OPINION: We have a new law that, we're promised, means there will be more eyes on our vulnerable children. A law that will prioritise services and support and provide greater vigilance over known abusers.
In fact, one part of it requires any parents who have been convicted of killing, severely abusing or neglecting a child to prove they are safe if they want to parent subsequent children. Previously, the starting assumption was that they were, unless the authorities were able to prove otherwise.
Just days ago we were opposing the Glenn report's proposal that people accused of family violence should have the burden of proof shifted to them. The important distinction, however, is the difference between the appropriate handling of an accusation and the appropriate acknowledgment of an already-existing judicial conviction.
In the new Vulnerable Children law, each child identified as vulnerable will have a team assigned to them. That team will work to a plan that, among other things, will determine who, exactly, is responsible for what. On the face of it, that does seem to be an improvement not only in co-ordination, but accountability.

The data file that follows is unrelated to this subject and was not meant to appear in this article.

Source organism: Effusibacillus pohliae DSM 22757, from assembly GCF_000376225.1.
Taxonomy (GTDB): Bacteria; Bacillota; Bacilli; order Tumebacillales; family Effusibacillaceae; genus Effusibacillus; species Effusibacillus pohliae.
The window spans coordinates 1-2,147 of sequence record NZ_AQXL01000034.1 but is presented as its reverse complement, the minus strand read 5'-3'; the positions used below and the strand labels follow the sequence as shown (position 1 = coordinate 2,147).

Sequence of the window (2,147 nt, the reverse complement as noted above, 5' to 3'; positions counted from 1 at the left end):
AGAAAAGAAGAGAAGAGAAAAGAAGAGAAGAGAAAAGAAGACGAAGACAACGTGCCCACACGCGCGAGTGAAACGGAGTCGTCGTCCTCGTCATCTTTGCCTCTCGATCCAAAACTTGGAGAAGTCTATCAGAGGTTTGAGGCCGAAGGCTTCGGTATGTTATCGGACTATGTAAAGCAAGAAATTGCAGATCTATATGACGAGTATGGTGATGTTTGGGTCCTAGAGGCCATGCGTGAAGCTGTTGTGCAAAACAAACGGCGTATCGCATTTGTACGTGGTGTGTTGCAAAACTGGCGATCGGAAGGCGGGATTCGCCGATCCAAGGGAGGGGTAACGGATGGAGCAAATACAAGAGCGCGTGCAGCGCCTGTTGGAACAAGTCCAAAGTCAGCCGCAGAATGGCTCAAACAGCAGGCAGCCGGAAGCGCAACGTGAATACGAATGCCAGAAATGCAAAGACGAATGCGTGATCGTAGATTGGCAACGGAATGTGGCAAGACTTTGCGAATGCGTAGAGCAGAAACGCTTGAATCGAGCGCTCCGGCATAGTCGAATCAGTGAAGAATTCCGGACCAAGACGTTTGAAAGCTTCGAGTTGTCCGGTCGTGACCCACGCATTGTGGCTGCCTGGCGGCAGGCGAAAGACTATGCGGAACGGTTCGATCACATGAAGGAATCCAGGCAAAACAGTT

The only opposition to the bill came from the Greens. They saw too much focus on the individual and the State's response to abuse. They maintained this balked at the main problem, child poverty.
Whether or not that's a valid criticism, it was an ill-considered stance to turn away from the entire bill. Whatever else may still be needed, do the Greens really believe the nation would be better off without these measures?
Inevitably, some silly remarks did accompany the law's passage. The welcoming press release from Social Welfare Minister Paula Bennet said the Ministries of Health, Education, Social Development, Justice and Police frontline staff "must now ensure that children identified as vulnerable get the services and support they need to thrive".
If this is in any way a new requirement, we'd welcome clarification of what the previous requirement was. In fact, the change is in the methodology, not the mission. On balance, a good one.
- The Southland Times
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